04.11.2008 12:00 AM
Harris, NHK, Ready for HD Baseball
Japanese broadcaster NHK is producing some Major League Baseball in HD, and its latest HD production truck has Harris gear the way the Red Sox have power hitters.

Dubbed “K3”, the new truck is set for launch in May and will be showcased at the NAB Show at Gerling & Associates’ Booth #OE100.

“When outfitting a new mobile production unit, space savings and installation efficiency are at the top of the priority list,” said Takashi Tajima, chief engineer of NHK’s mobile unit division. “The Harris equipment provides us with that latest technology in a minimum amount of rack space, along with the added convenience of remote operation. We were also impressed with Harris’ family of 3 Gb/s products. From routers to multiviewers, Harris offers the industry’s most comprehensive range of cost-effective 3 Gb/s-ready products.”

The truck includes recently introduced Harris products, including a Platinum MX 9 RU audio router with embedded TDM MAX audio-switching infrastructure and a Platinum MX 15 RU video router integrated with a Centrio multiviewer. Also installed in the truck are more than 20 frames for NEO advanced processing modules and 6800+ core processing modules, as well as a Nucleus user-configurable control panel and the CCS Navigator advanced graphical navigation application.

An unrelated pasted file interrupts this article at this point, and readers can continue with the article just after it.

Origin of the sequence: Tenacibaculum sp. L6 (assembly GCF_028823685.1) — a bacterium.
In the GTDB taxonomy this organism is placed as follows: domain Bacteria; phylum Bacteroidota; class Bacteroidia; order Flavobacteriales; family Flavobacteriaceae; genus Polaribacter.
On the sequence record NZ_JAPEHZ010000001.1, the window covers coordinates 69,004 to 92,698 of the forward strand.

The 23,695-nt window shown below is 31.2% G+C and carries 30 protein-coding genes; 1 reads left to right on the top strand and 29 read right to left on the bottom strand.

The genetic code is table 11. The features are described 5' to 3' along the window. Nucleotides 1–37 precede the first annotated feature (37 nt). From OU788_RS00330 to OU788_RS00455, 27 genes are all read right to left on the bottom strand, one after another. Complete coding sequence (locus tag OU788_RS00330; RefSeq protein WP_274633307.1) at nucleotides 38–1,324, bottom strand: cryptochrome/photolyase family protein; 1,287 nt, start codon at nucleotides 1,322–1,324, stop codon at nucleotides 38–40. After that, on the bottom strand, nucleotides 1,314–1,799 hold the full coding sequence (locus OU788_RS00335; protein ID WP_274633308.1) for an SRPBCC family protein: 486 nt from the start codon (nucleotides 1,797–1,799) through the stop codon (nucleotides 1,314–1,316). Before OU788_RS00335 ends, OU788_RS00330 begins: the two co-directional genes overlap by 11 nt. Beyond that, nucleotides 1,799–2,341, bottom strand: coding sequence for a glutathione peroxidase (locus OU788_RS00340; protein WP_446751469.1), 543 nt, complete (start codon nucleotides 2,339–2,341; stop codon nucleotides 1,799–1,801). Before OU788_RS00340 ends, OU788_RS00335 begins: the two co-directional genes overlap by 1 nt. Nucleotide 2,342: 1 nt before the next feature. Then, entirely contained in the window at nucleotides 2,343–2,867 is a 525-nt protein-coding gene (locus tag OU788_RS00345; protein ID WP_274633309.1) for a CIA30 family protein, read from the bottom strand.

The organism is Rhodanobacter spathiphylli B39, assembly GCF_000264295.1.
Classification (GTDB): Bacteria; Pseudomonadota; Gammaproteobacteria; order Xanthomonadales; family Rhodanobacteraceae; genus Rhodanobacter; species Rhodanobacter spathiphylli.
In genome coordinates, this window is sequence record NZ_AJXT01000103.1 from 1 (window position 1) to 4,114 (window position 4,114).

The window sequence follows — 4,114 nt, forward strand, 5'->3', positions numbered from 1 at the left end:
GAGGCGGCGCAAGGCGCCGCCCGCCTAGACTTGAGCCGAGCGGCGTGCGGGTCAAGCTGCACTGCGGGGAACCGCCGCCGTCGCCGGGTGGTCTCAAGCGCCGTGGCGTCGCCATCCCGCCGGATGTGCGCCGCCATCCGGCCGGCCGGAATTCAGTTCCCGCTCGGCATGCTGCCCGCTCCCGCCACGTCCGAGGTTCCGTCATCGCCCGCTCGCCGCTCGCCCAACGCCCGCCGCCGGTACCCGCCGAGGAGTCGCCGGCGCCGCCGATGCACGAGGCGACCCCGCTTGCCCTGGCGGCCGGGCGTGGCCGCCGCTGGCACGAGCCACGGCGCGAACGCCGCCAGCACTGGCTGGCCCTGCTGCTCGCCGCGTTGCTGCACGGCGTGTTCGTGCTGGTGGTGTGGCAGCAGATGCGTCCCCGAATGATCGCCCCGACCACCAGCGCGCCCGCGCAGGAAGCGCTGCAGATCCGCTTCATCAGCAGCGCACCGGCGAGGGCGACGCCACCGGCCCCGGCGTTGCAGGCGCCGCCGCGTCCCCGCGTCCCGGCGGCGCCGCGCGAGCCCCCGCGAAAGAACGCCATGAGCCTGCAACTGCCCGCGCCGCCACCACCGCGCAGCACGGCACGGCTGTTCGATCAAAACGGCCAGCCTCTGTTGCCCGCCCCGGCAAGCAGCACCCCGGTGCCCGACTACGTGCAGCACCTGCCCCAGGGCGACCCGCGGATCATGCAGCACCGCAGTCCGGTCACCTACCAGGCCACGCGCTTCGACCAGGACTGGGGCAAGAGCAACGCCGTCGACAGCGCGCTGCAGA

NHK will use the new “K3” to support its live, East Coast coverage of Major League Baseball games that the company broadcasts in HD and transmits back to Japan. NHK has broadcast more than 280 games per season in Japan since 2001, when demand for coverage skyrocketed following the Seattle Mariners’ signing of former Japanese Pacific League star Ichiro Suzuki.

Post New Comment
If you are already a member, or would like to receive email alerts as new comments are
made, please login or register.

Enter the code shown above:

(Note: If you cannot read the numbers in the above
image, reload the page to generate a new one.)

No Comments Found

Tuesday 03:07 PM
WMUR-TV Says FAA Drone Rules Preclude ENG
The FAA’s current rules and proposed ban on flight over people, requirement of visual line of sight and restriction on nighttime flying, effectively prohibit broadcasters from using UAS for newsgathering. ~ WMUR-TV General Manager Jeff Bartlett

Featured Articles
Discover TV Technology